My first symptoms of MS appeared when I was
13. I was just walking to play a game of rugby at school and fell over on an ordinary pavement.
What’s going on here, I don’t have any injury, there’s nothing wrong with me, what’s happened?
Then followed five years of investigations, tests, relapses, problems arriving, going
away again, and then when I was 18, called into the doctor’s office with my mother; “Stuart;
you’ve got MS”. That initial diagnosis, was, I suppose the only reasonable word is devastating.
One of the issues that’s extremely important, Living with MS is having the right equipment.
The Access to Work programme supplies me with a fabulous wheelchair that does a million
different things; will stand me up, will lay me down , will allow me to get wherever I
need to. It also supplies me with a vehicle, that allows me to be independent, to drive
myself to and from work, to drive myself wherever I need to be. Without working and without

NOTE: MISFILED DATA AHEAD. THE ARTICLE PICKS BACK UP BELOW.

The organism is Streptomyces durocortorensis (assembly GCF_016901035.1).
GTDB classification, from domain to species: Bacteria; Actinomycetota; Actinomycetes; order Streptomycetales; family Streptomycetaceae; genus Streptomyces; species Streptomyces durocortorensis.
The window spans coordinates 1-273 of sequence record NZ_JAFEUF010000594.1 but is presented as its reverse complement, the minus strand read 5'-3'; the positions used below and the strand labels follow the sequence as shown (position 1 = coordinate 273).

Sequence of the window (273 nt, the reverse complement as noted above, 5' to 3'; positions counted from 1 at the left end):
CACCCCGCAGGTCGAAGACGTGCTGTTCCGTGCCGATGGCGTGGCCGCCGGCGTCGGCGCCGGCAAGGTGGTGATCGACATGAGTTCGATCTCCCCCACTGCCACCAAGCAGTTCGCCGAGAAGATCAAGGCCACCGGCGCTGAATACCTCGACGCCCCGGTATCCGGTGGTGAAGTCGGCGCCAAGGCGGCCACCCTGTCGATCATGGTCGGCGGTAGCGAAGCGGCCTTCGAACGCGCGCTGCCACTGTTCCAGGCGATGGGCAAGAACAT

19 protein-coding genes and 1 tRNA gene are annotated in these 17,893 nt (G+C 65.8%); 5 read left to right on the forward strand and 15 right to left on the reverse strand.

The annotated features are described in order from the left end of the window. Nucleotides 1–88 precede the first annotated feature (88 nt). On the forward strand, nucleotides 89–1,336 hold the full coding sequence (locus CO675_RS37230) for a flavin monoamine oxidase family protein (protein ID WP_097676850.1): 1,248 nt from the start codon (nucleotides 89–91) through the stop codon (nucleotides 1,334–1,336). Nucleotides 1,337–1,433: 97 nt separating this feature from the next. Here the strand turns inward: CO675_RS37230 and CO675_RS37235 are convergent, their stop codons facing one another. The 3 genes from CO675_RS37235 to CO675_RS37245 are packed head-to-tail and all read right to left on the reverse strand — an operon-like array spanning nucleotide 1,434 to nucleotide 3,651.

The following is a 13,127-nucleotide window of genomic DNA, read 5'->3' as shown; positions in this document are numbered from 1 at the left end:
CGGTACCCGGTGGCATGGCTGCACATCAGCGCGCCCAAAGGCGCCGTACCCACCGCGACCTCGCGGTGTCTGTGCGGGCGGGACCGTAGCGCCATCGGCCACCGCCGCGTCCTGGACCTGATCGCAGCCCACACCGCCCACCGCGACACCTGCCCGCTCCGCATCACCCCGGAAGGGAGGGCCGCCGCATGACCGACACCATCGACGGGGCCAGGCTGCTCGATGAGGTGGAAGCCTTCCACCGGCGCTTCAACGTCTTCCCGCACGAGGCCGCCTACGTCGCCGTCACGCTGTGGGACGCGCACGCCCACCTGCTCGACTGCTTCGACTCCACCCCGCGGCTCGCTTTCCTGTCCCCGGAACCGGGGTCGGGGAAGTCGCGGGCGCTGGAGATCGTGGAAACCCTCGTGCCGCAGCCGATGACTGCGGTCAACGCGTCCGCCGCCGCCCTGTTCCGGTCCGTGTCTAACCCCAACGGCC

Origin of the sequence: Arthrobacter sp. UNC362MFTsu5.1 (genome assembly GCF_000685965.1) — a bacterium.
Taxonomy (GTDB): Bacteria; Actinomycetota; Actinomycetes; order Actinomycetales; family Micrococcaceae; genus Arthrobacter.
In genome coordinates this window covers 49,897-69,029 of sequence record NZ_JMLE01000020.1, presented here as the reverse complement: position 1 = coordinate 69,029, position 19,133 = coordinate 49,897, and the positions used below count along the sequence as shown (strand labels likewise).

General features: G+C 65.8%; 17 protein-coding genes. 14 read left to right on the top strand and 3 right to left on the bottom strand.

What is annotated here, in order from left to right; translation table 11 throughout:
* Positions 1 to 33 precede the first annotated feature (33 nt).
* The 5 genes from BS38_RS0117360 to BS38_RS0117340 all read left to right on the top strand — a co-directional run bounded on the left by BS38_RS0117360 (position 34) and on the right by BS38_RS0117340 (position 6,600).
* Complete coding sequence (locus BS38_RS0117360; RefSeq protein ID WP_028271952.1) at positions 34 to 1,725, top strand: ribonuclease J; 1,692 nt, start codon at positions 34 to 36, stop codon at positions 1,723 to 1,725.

being in education unfortunately you can’t access this equipment, so it makes it very
difficult for anybody who is unable to work to access quality equipment that will enhance
their lives. Marie and I are two sides of the same coin. I couldn’t function without
her; I’d like to think she wouldn’t function quite as well without me as well. The physical
stuff is reasonably straight forward to talk about. Marie helps me put my shoes and socks
on. Helps me stand up when I fall over. Cooks more meals than she should do, washes more
clothes than she should do, not to decry that, but I guess that’s reasonably straight forward.
The bit that’s more of a challenge, is being the one…. is being the one that puts me
back together again when things don’t quite go as we want them to. When I have the dark
times that we all have, the times when I can’t do this any more. Because we all have those,
I think whether you live with a condition or not. But particularly when you face the
challenges that we face day in day out because a door won’t open, there’s a step to get in
somewhere, we’re told by somebody you can’t come in with a wheelchair.